It’s that time of year to hear the buzz of those big black and yellow bees flying around wooden structures, looking for a place to drill their nesting holes.

These bees look a lot like bumblebees, but they are very different. A few years ago, a new shed was built on a nearby farm and was immediately painted a nice grayish color to blend in with the other weathered wood buildings nearby. The carpenter bees were delighted and started drilling holes in the wooden beams under the side wings of the shed.

Soon the undersides of the beams were filled with ½-inch diameter holes, the tell-tale sign of the carpenter bee’s activity. This happened because that particular wood surface had not been painted. So, the best defense against carpenter bees is to paint the wood (stain is not as effective).

By their behavior, I knew that they were carpenter bees, not bumblebees, which nest in the ground.

You can also tell these two important pollinators apart by their appearance. They are both fuzzy with yellow and black stripes, but the bumblebee has a fuzzy abdomen while the carpenter bee’s is smooth and black. So look for the “shiny hiney” and you will know for sure which one you have!

Once the holes are drilled, the female carpenter bee lays eggs inside the gallery and fills it with “bee bread,” a mixture of pollen and nectar to feed the developing larvae. The series of larval galleries damages the structural integrity of the wood and weakens the building.

The holes can be treated with insecticide and then plugged, following directions in our Carpenter Bee fact sheet at the Clemson Extension Home and Garden Information Center: https://hgic.clemson.edu/factsheet/carpenter-bees.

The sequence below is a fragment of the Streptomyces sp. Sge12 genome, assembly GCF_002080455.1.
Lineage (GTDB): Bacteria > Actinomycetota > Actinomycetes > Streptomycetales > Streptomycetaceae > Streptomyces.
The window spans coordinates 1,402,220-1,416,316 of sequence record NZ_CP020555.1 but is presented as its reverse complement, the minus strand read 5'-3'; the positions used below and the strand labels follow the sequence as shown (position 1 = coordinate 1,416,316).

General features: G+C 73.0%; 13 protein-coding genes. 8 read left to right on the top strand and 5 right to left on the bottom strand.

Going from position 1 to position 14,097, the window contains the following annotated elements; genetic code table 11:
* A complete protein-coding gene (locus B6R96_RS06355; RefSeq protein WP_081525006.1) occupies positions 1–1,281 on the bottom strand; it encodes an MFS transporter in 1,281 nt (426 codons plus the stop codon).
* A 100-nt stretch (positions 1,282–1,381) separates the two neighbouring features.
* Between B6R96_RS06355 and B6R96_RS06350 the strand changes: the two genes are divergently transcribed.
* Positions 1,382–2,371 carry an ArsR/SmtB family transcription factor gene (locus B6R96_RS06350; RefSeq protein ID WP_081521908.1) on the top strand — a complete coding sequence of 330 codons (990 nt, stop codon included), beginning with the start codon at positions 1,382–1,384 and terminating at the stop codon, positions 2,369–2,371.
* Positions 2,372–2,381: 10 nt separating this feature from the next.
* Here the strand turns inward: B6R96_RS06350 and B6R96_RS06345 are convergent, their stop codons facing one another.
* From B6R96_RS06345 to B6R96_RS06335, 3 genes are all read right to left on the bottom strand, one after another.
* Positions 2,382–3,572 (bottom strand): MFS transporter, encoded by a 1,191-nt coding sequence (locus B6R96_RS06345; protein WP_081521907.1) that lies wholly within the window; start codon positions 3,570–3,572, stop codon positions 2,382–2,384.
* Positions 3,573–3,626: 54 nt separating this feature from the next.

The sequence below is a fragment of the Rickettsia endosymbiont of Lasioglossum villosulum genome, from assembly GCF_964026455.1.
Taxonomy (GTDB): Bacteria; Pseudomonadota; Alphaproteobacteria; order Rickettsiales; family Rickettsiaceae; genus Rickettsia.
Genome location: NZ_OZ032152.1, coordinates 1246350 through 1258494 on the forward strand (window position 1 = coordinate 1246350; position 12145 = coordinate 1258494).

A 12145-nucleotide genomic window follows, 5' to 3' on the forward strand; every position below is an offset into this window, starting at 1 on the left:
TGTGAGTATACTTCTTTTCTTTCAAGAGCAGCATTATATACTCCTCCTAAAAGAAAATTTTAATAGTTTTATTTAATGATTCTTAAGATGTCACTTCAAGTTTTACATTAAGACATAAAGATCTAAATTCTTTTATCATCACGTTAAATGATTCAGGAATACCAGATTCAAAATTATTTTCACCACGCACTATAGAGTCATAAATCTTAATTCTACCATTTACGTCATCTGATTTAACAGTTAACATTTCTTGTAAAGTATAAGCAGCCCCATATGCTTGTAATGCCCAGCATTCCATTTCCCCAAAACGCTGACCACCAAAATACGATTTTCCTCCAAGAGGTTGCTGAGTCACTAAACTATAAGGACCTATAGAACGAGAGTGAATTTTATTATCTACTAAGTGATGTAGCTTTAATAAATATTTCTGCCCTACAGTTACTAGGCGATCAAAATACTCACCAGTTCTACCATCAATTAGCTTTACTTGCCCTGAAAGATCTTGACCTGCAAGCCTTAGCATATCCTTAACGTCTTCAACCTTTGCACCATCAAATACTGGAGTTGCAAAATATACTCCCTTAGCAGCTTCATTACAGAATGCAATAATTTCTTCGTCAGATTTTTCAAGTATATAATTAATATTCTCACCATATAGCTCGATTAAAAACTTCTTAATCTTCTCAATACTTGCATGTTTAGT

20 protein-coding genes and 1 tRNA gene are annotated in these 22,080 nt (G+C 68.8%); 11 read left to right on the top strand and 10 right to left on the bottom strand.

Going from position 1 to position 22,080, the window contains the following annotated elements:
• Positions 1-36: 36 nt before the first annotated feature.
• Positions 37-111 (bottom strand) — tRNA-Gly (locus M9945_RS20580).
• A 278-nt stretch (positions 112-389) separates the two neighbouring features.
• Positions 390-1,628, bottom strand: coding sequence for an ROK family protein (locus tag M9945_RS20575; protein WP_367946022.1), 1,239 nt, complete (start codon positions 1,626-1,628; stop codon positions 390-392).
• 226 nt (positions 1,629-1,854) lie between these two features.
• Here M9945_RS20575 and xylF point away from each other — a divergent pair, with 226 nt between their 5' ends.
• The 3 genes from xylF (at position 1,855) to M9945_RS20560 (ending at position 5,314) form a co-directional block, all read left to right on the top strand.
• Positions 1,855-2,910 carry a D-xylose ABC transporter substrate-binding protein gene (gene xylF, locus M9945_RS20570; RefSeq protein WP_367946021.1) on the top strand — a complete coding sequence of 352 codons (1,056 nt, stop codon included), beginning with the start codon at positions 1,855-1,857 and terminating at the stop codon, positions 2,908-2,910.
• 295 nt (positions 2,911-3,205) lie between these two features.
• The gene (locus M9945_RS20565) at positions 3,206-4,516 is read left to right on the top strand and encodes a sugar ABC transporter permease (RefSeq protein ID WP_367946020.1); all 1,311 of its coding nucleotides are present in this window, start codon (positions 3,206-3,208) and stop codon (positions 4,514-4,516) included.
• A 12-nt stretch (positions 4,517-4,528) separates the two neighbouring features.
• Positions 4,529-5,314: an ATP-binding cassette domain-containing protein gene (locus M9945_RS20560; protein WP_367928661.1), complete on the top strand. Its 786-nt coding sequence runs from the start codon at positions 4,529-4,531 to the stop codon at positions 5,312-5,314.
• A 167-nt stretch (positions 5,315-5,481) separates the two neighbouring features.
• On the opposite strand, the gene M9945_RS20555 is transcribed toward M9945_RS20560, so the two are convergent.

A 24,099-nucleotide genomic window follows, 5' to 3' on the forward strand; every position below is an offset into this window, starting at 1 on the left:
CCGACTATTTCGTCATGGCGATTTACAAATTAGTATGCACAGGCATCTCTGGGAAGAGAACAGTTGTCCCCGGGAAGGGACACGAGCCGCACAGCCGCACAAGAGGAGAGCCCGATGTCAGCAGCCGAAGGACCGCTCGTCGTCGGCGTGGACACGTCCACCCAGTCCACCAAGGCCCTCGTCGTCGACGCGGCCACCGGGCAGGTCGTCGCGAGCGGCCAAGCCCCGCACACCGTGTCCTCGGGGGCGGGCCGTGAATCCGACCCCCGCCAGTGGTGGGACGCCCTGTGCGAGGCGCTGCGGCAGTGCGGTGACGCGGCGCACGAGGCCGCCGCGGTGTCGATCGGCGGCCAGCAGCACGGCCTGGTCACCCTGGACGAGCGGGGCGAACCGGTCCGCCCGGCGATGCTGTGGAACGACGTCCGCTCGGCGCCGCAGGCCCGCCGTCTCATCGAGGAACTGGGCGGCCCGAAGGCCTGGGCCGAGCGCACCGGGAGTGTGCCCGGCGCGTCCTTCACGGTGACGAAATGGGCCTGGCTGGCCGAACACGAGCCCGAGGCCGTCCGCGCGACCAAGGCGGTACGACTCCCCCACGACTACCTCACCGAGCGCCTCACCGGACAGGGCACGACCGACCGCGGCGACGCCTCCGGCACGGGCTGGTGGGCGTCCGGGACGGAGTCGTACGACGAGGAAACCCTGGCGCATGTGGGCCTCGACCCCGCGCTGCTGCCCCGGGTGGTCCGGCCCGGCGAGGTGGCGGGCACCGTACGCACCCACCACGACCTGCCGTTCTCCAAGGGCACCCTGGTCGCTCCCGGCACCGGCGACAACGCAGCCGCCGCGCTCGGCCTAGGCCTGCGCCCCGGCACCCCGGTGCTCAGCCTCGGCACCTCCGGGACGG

Plugging the holes without treating only makes the problem worse, as the bee will drill further into the wood to get out.

Another option is to construct carpenter bee traps from simple materials or purchase them online. Most consist of a small wooden box with ½-inch diameter holes drilled in each side and a plastic water bottle suspended below. Hang the traps from overhangs at the corners of the house, porch, deck, shed, or barn. Carpenter bees searching for nesting sites enter the holes in the wooden box, fall into the plastic bottle, and are not able to find their way out, eventually dying. Dead bees are disposed of by unscrewing and rinsing out the bottle. More information on carpenter bee traps can be found in the University of Kentucky’s Entomology factsheet at https://entomology.ca.uky.edu/ef611.

Please remember that both bumblebees and carpenter bees are beneficial, as they pollinate garden plants and crops. Carpenter bees are excellent pollinators of eggplant, tomato and other vegetables and many types of flowers. Without pollination, these crops would not be able to produce fruits or seeds.

If the infestation of carpenter bees is in an old building or wooden structure that is not being used, then consider leaving them alone to do their job protecting our food supply. Another thing to remember while they are buzzing around is that the carpenter bee is not very aggressive. The male does not even have a stinger. The female does, but rarely stings.

I hope you enjoy watching both carpenter bees and bumblebees pollinate your garden flowers as much as I do!

Trish DeHond is the home horticulture agent and Master Gardener coordinator for Clemson Extension in Darlington and Florence counties. She can be reached by email at pdehond@clemson.edu.Clemson University Cooperative Extension Service offers its programs to people of all ages, regardless of race, color, gender, religion, national origin, disability, political beliefs, sexual orientation, gender identity, marital or family status and is an equal opportunity employer.